Moving past checkbook diplomacy
Israel's attitude toward Japan is reminiscent of its attitude toward Europe: more nudniks who want to play in the big leagues and as a result end up under foot. But that's about where the comparison ends. The polite smiles Kawaguchi encounters in Israel reflect suspicions reserved entirely for the Japanese decision makers.
Japanese Foreign Minister Yoriko Kawaguchi, who arrived yesterday in Israel, won't get to meet personally with Prime Minister Ariel Sharon on this trip. She was told that she'll only get to see him if at the last minute she drops her plans to meet with Yasser Arafat. When she asked why Sharon behaved differently with German Foreign Minister Joshka Fischer, she was told, "this time it's a scheduling problem." So she wouldn't be insulted. So she wouldn't be told that as far as Sharon is concerned, Japan isn't in the same league as Germany and she isn't in the same league as Fischer.
Israel's attitude toward Japan is reminiscent of its attitude toward Europe: more nudniks who want to play in the big leagues and as a result end up under foot. But that's about where the comparison ends. The polite smiles Kawaguchi encounters in Israel reflect reservations and suspicions reserved entirely for the Japanese decision makers.
Oil, which was at the heart of Japan's traditional Middle East policy, is still a key issue in that policy. That's why Israel is naturally worried about a pro-Arab Japanese policy. Israel also wonders if the foreign minister's visit isn't meant to enable Japan to pay off the Arabs in Israeli currency for Tokyo's support for the American campaign in Iraq.
Jerusalem is also concerned that since the outbreak of the intifada, many of the Japanese businesses here have shuttered their doors and Japanese investment has disappeared as if it never took place. Their disappearance is interpreted here, inter alia, as part of the message the Japanese authorities put out, that the area is dangerous and therefore it's best to suspend activities.
Japan specialists Ben Ami Shiloni and Ehud Harari, both professors at Hebrew University, say the reality is much more complex. First, despite the key role oil has played in Japanese considerations (some 80 percent of Japan's oil comes from the Middle East), it's a lot less important than in the past. For the past 20 years, Japan has been building massive oil reserves and diversifying its energy sources.
Moreover, the Japanese place enormous importance on Israeli high tech. Prof. Shiloni says that's Israel's sex-appeal for the Japanese. We haven't lost it, he says. Indeed, the opposite might be true.
Since the end of the 1980s, Japan has been consistently trying to balance its Middle East policies and to substantially improve its relations with Israel. Junichiro Koizumi's government represents a new kind of Japanese right - pro-American, and some might add "pro-Zionist" in Japanese terms: Kawaguchi's visit to Israel is the second in the last 10 months. She might not admit it, but it's possible that the energy she is demonstrating in the peace process has to do with a warm corner of her heart for Kibbutz Ayelet Hashahar, where she spent some time as a volunteer in her youth.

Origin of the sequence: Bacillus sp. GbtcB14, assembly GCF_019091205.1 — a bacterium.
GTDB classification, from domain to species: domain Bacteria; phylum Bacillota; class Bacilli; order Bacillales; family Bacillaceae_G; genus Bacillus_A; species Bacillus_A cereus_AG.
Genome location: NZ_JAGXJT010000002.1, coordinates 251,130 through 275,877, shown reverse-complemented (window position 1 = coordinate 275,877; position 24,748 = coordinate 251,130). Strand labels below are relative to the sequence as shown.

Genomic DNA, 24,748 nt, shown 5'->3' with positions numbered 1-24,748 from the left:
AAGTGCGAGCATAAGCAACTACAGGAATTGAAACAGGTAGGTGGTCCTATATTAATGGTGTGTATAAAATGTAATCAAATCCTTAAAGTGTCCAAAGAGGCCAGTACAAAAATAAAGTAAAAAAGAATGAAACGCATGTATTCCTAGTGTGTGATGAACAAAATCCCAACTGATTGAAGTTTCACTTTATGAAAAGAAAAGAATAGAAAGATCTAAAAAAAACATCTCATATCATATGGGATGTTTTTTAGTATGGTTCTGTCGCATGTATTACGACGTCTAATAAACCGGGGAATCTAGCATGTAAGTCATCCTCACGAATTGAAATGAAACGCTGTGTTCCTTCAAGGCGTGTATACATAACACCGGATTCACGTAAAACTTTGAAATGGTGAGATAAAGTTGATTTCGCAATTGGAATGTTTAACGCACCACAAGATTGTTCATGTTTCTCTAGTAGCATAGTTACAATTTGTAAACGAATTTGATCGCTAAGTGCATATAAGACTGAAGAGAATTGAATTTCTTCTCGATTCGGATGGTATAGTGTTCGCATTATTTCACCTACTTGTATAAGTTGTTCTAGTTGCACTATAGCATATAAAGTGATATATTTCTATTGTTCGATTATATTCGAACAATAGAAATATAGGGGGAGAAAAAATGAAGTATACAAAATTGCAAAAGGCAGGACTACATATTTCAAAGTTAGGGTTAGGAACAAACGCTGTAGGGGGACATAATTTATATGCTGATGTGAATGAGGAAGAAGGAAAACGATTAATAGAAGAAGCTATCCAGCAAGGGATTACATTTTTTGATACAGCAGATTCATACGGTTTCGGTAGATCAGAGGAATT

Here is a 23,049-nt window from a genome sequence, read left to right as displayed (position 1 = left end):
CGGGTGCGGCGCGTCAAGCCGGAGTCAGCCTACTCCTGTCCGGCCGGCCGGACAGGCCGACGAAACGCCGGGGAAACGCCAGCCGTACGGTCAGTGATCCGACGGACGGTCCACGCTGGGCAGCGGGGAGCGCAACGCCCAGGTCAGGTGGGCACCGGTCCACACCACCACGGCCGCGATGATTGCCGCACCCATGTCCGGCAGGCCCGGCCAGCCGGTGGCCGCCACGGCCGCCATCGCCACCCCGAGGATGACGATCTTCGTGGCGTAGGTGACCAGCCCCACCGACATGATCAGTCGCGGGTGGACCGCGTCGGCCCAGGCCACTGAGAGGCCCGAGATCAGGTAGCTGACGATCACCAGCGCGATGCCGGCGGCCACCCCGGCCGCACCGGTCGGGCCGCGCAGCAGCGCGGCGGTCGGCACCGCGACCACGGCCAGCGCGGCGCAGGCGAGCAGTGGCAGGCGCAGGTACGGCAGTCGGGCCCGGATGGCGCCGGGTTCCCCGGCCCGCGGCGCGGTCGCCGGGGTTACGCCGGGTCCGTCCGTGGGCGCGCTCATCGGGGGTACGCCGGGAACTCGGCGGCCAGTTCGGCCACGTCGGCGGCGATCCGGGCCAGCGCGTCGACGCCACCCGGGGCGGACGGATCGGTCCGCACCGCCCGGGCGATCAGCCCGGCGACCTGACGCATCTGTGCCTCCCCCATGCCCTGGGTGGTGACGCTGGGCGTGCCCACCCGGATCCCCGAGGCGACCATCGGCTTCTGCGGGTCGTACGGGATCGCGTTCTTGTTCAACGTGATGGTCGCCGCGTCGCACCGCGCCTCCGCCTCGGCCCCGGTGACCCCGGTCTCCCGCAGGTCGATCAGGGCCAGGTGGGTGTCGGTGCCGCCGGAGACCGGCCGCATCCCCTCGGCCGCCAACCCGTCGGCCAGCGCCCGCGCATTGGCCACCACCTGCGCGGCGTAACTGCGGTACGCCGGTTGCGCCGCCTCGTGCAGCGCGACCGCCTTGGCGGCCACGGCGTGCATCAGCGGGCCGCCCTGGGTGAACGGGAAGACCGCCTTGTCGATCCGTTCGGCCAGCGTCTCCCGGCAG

During her last visit, she presented the "Japanese road map," which was a staged program that created a link between Japanese aid to the Palestinians and their progress toward a cessation of terror, reforms in the Palestinian Authority, etc. Since 1993, Japan has donated some $600 million to the PA. During her current visit she will be proposing a new package to the Palestinians. A senior official in the Japanese Foreign Ministry explains that the Japanese aid works to Israel's benefit: "At the height of the crisis between Abu Mazen and Arafat, Kawaguchi called Arafat and pleaded with him to back down. We want to believe that phone call was one of the factors that influenced the chairman."
Moreover, the Japan of Koizumi and Kawaguchi is not deluding itself. It is aware of the limits of the power of money. That's why it is seeking a new role for itself in the international arena. No more unappreciated checkbook diplomacy, but an assertive foreign policy that will redefine Japan's national interests and free it of the shackles of the pacifist constitution imposed on it after World War II.
That's how to understand the deployment of 600 Japanese soldiers in East Timor, the logistical support it is giving the Americans in the war on terror, the surprise visit Koizumi paid to Pyongyang in September, and the presence of a Japanese destroyer in the Indian Ocean during the Iraqi crisis.
Japan also wants to drive deeper stakes in the Middle East. It wants a significant political role and proposes offering its experience in shaping a new democracy and rehabilitating civilian systems.
In an article published after her last visit to Israel, Kawaguchi said Japan's ambition was to provide a rare commodity to the region: Hope. Such a quest, when it comes from the second largest economy in the world, deserves Israel's sympathetic attention.
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